Gordon becomes latest tropical storm moving toward New Orleans

Muriel Hammond
September 4, 2018

Gordon passed over the Upper Keys in South Florida on Monday morning as it slid into the Gulf of Mexico.

Miami Beach Police said via Twitter that the Labor Day holiday was "NOT a beach day", with rough surf and potential rip currents.

The storm was forecast to come ashore late on Tuesday near the border between Louisiana and MS, and drop as much as 8 inches (20 cm) of rain in some areas of the U.S. South still reeling from hurricanes a year ago.

The Miami-based center said Sunday afternoon that a storm system is brewing about 240 miles (385 kilometers) east-southeast of Marathon in the Florida Keys.

Florida's governor asks residents and visitors to be vigilant about the storm.

Pressure was 1009 mb and movement was west-northwest at 16 miles per hour.

Gordon is the seventh named tropical storm or hurricane to form in the Atlantic basin this year.

While the 2018 hurricane season has been a quiet one for the Cape Fear coast so far, September - and even October (Hurricane Hazel in 1954) - has historically been a busy time for tropical weather systems to menace the Wilmington area.

Elsewhere, a patch of bad weather off the African coast formed into Tropical Storm Florence early Saturday morning but is not expected to reach hurricane strength or threaten the United States. The storm is now threatening the Florida Panhandle and Gulf Coast with rain, wind and waves.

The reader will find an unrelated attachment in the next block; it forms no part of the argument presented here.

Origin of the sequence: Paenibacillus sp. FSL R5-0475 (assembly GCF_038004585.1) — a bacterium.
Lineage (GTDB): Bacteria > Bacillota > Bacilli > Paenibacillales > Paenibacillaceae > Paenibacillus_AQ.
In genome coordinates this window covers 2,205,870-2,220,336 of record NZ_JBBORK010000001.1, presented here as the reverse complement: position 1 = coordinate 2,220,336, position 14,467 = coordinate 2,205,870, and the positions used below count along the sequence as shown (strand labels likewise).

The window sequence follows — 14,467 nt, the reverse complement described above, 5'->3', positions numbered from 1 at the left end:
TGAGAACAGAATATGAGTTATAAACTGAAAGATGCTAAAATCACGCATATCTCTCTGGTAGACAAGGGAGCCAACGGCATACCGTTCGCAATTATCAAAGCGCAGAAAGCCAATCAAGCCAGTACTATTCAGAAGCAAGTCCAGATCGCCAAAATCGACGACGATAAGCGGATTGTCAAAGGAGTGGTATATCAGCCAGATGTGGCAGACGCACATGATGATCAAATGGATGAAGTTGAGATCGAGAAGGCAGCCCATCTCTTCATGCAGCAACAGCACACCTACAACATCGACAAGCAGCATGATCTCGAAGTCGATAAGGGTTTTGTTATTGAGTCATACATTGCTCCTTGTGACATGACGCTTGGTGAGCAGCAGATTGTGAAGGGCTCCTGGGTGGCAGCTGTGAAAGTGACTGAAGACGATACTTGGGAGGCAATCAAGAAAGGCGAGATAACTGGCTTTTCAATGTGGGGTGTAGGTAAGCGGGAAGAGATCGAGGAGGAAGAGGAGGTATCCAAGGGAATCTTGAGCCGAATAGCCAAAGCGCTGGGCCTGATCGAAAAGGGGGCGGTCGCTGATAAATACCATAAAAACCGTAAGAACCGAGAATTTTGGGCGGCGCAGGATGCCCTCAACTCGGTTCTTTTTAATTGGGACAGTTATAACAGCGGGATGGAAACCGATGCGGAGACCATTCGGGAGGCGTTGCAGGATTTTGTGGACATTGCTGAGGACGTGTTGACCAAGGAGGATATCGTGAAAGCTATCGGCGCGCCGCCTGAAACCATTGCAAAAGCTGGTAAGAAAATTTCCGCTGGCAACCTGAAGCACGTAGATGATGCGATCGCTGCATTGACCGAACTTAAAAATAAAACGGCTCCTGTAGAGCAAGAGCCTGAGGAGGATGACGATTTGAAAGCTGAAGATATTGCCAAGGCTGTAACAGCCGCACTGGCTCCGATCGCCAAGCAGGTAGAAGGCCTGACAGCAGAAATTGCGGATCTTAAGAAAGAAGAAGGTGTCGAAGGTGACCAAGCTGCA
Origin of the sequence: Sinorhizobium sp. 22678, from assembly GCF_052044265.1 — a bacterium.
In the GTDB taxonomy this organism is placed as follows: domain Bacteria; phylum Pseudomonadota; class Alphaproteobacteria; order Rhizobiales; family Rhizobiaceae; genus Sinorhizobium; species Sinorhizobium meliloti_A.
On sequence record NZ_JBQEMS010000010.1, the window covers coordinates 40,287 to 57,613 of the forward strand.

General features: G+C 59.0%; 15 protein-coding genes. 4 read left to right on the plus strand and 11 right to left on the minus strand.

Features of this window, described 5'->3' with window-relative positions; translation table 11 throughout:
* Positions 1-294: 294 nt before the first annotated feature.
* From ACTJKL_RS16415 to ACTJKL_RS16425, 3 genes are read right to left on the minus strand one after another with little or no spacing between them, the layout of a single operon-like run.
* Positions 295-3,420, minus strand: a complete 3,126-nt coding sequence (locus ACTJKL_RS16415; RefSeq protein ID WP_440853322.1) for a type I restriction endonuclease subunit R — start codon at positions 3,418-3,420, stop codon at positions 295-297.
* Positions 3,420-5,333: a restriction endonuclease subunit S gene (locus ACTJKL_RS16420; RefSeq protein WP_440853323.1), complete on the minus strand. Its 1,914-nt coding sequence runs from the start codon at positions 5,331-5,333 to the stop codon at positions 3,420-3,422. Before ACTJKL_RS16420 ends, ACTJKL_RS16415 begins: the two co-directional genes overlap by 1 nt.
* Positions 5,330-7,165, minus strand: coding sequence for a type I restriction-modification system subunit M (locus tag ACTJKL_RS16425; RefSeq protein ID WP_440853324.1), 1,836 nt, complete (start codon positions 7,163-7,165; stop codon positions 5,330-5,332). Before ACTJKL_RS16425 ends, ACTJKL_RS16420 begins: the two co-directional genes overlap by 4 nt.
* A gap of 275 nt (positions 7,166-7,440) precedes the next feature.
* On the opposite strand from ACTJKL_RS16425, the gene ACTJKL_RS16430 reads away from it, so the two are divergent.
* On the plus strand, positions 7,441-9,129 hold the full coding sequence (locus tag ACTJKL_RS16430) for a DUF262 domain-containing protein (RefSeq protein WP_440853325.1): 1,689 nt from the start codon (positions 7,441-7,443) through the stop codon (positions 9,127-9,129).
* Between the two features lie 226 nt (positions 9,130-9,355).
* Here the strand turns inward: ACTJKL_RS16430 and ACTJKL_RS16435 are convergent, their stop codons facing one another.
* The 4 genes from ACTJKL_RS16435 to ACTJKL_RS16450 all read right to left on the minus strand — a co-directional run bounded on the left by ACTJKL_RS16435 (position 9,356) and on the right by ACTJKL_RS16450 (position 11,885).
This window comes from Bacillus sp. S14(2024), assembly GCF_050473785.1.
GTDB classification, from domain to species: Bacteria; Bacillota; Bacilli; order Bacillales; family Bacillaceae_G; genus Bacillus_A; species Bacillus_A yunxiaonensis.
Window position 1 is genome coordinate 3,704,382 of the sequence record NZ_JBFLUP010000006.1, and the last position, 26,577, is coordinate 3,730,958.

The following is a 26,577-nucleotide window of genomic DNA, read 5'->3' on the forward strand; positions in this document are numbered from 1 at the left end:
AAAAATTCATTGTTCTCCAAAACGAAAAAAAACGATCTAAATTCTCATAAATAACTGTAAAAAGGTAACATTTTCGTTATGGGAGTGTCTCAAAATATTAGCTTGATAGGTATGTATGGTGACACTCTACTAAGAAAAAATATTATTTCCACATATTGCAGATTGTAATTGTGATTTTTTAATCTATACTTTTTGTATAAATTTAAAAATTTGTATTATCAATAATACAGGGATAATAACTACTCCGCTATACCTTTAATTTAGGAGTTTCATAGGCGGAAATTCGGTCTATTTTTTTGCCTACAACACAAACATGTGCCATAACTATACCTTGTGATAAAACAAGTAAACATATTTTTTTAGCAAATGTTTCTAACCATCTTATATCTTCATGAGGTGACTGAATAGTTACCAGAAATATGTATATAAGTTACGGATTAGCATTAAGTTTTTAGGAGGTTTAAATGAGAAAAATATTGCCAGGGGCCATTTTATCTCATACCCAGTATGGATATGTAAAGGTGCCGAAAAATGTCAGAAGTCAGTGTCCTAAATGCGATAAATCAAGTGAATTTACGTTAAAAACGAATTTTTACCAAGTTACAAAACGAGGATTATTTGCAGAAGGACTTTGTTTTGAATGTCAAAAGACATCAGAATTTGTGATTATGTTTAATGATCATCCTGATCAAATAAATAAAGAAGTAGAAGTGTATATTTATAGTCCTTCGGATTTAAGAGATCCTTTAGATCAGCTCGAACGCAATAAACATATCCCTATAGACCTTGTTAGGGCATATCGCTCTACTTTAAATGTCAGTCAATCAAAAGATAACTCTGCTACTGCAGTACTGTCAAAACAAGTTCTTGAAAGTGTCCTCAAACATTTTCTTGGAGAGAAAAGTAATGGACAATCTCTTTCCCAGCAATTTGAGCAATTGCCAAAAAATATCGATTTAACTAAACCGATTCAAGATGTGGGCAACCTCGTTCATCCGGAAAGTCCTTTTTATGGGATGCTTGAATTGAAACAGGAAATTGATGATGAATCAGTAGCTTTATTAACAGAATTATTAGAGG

A storm surge warning is in effect for the Mississippi-Alabama border westward to the mouth of the Mississippi River. A storm surge warning has been issued for the area stretching from Shell Beach, Louisiana, to Dauphin Island, Alabama. No impacts from the system are expected for eastern Carolina. Isolated tornadoes are possible.

The National Weather Service said that Naples, Marco Island, and Everglades City in Florida were among the locations that could expect hazardous weather over the next 36 hours. It's expected to be a hurricane when it makes landfall along the central Gulf Coast by Tuesday night.

While it is still too early to pinpoint the exact landfall point, southeast Louisiana from the mouth of the MS all the way to Pensacola, FL lie in the cone of uncertainty with this system. Since the storm will have weakened, the main threats for North Texas will be heavy, tropical rains. A Storm Surge Watch is in effect for a portion of the Mississippi-Alabama border.

Maximum sustained winds have decreased slightly to near 50 miles per hour (85 kph) with higher gusts.

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